Once recovered, I got back to performing my 100 pushups every day. I was very weak on the first day back, but quickly regained my strength and stamina. Once I did, I performed 150 pushups every day for 10 days to make sure that I hit my monthly total.

This was good, as I was feeling that 100 pushups a day was beginning to become too easy for me at this point. Completing 150 pushups every day let me know that I am at the point where I COULD increase the volume of this challenge if I wanted to.

2. Motivation and Enthusiasm

When I began, this challenge was new an exciting. Now, it’s just part of my daily routine. There are no bells and whistles anymore. It’s just a part of my life. The newness was a great motivator on those difficult early days. Now, I need to rely on habit and other things to complete my pushups on days when I don’t want to do them for whatever reason.

I have noticed that when I go to the gym in the morning, I tend to complete my 100 pushups without a problem. On rest days from the gym, however, I tend to wait until the evening to begin my training. By that time, I am tired and less motivated. It is more of a struggle to complete them. Getting them done first thing in the morning seems to be the best option for me.

3. The Deadlift Effect

I had a minor back surgery during the first month of this challenge. While it did not stop me from performing my pushups, I did take caution at the gym. Enough time has now passed, and I have been gradually increasing my intensity, and the weight, at the gym. Sounds great, right?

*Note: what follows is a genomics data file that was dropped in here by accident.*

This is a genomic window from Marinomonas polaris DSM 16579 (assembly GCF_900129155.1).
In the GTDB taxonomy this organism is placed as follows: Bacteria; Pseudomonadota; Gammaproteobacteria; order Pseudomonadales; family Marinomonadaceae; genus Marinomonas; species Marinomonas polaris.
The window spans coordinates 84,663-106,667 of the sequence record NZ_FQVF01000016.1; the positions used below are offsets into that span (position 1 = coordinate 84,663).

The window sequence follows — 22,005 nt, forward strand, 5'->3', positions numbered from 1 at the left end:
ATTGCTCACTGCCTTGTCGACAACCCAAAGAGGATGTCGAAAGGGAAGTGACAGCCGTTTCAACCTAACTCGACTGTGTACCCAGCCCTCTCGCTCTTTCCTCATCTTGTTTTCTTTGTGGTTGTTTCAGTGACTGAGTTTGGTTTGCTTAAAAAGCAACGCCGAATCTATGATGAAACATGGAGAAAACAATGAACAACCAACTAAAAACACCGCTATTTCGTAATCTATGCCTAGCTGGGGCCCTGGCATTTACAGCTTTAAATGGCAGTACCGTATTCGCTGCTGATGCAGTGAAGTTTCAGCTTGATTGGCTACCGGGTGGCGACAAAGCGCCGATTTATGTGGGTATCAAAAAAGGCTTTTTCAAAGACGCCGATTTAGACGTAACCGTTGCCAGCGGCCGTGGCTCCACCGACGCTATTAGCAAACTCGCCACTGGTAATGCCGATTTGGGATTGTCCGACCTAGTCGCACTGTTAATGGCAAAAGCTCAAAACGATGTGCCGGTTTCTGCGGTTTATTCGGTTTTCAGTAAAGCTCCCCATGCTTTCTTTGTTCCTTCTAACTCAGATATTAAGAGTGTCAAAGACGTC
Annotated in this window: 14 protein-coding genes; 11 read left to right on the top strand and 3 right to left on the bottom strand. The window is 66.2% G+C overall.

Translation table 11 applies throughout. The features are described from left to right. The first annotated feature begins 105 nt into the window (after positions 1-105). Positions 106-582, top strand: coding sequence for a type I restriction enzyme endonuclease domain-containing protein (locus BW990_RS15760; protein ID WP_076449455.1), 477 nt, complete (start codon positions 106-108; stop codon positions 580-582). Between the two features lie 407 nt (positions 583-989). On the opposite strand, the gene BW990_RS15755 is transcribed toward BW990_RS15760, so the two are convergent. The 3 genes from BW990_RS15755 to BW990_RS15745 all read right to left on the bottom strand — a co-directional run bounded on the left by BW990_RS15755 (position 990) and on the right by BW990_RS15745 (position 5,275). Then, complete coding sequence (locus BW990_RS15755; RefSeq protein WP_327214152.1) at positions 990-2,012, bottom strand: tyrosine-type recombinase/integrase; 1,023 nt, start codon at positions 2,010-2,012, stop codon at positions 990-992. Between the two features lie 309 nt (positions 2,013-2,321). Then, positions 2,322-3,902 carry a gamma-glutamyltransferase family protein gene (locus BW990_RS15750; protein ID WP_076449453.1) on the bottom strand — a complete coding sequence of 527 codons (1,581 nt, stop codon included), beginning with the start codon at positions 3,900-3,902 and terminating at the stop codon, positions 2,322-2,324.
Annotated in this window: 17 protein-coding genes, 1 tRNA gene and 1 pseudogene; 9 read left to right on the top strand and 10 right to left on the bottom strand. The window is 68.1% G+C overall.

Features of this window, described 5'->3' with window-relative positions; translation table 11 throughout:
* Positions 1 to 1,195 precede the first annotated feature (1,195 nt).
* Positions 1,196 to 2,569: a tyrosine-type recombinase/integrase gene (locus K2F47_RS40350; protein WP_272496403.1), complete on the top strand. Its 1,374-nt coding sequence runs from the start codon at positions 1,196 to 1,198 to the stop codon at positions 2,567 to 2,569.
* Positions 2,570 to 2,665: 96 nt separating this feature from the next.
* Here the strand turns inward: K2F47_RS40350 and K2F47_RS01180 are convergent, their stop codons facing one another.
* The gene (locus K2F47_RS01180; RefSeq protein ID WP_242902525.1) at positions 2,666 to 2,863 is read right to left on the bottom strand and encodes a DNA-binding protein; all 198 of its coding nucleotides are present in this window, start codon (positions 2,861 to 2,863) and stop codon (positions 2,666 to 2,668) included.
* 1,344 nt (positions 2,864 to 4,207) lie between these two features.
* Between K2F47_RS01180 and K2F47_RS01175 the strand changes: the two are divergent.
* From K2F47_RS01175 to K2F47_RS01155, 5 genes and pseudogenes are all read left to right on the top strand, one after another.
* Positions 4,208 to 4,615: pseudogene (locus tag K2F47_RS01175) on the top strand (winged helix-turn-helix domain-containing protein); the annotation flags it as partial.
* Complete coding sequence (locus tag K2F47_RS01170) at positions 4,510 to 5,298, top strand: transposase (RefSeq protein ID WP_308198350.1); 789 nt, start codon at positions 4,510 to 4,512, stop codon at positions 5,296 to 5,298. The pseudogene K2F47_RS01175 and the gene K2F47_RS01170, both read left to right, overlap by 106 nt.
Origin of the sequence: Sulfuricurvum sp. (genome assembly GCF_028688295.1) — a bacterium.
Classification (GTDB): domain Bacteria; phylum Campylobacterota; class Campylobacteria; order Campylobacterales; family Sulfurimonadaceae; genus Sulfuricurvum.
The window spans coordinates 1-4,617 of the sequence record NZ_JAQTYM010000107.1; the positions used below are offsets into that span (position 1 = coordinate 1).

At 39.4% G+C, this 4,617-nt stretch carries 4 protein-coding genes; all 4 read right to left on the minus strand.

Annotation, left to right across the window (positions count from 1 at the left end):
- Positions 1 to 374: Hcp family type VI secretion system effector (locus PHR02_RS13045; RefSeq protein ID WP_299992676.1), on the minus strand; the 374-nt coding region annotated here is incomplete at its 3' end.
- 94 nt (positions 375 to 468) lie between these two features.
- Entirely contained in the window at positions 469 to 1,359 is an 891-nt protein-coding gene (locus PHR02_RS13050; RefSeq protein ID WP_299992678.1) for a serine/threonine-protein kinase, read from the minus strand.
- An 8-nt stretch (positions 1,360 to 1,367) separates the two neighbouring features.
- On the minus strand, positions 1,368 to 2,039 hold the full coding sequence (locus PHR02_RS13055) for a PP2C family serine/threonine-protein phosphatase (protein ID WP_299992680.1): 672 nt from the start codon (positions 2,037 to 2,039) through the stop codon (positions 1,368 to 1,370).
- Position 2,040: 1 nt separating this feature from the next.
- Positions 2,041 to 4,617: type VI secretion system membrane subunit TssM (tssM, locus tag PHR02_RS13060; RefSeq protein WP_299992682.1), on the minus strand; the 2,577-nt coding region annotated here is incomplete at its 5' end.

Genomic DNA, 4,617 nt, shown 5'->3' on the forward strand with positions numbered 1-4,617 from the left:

It is, but heavy deadlifts, squats and pullups is much more exhausting than 100 pushups every day. I find, especially the day after deadlifts, that completing my pushups is more of a challenge because my body is more exhausted. I still complete them, but my body would much rather be resting. This are some of the more challenging days.

How This Challenge Has Changed

When I first started, I was very focused on how many pushups I could complete in a row on my first set. I tracked it methodically, entered the data into an Excel spreadsheet, turned this data into a graph which also compared it to my weight, and published the results in my previous articles.

I no longer do this. In fact, I no longer keep track of how many pushups I can do in a single set! I am as shocked as you are.